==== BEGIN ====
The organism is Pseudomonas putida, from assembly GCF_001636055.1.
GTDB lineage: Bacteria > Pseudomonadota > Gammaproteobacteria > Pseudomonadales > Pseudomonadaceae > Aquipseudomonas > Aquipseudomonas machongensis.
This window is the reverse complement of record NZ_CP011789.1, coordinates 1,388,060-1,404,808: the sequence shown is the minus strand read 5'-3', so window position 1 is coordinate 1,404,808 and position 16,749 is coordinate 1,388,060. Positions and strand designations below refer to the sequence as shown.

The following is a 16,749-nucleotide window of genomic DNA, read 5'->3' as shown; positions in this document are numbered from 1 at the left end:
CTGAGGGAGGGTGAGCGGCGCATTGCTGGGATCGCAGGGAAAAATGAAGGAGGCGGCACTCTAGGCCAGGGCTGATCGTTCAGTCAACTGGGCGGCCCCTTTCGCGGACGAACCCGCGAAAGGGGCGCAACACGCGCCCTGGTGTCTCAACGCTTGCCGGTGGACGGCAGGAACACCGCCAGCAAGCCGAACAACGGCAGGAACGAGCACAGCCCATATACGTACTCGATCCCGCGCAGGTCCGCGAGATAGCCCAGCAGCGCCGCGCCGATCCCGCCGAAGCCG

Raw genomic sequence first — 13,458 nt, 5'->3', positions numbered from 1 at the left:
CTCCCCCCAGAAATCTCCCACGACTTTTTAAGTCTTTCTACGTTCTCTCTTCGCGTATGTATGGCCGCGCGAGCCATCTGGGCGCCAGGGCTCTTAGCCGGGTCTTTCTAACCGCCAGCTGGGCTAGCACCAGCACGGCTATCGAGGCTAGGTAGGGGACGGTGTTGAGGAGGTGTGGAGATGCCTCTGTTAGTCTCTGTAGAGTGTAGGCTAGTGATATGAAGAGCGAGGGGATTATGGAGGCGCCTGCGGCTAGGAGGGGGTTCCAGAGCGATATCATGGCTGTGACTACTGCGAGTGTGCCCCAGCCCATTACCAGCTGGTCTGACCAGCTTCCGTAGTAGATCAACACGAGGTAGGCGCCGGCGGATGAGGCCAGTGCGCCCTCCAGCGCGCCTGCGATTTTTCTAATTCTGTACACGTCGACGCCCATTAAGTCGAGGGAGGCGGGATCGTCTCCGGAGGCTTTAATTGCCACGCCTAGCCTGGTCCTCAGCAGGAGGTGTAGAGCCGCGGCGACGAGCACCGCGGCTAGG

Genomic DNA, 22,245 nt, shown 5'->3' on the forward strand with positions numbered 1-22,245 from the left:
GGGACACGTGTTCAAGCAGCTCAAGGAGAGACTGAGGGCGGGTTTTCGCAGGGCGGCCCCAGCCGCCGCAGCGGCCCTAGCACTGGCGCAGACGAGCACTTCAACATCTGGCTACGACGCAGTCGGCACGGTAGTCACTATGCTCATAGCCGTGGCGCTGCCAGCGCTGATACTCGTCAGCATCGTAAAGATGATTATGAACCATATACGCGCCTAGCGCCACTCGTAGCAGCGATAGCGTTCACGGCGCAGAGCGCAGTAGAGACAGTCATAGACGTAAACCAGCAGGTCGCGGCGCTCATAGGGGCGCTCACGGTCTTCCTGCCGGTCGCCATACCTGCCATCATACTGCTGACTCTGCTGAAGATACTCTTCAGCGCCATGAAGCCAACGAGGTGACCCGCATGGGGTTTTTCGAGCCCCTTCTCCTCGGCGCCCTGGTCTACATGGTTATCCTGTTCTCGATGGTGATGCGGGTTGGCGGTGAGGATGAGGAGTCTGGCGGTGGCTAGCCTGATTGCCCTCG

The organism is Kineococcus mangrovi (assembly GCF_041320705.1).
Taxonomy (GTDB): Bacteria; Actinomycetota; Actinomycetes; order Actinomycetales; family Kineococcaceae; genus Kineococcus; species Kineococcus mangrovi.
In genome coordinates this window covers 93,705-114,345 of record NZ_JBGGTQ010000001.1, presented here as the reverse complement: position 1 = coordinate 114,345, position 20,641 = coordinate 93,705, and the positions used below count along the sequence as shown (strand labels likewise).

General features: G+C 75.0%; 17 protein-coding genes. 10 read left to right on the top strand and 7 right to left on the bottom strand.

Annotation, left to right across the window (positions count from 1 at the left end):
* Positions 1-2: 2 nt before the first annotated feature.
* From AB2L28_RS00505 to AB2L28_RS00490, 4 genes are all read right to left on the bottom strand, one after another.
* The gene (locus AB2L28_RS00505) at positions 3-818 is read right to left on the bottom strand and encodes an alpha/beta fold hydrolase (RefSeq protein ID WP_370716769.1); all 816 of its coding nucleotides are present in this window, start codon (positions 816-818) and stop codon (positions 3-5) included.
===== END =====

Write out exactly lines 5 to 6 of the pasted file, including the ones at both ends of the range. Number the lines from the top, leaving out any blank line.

CTGAGGGAGGGTGAGCGGCGCATTGCTGGGATCGCAGGGAAAAATGAAGGAGGCGGCACTCTAGGCCAGGGCTGATCGTTCAGTCAACTGGGCGGCCCCTTTCGCGGACGAACCCGCGAAAGGGGCGCAACACGCGCCCTGGTGTCTCAACGCTTGCCGGTGGACGGCAGGAACACCGCCAGCAAGCCGAACAACGGCAGGAACGAGCACAGCCCATATACGTACTCGATCCCGCGCAGGTCCGCGAGATAGCCCAGCAGCGCCGCGCCGATCCCGCCGAAGCCG

Raw genomic sequence first — 13,458 nt, 5'->3', positions numbered from 1 at the left: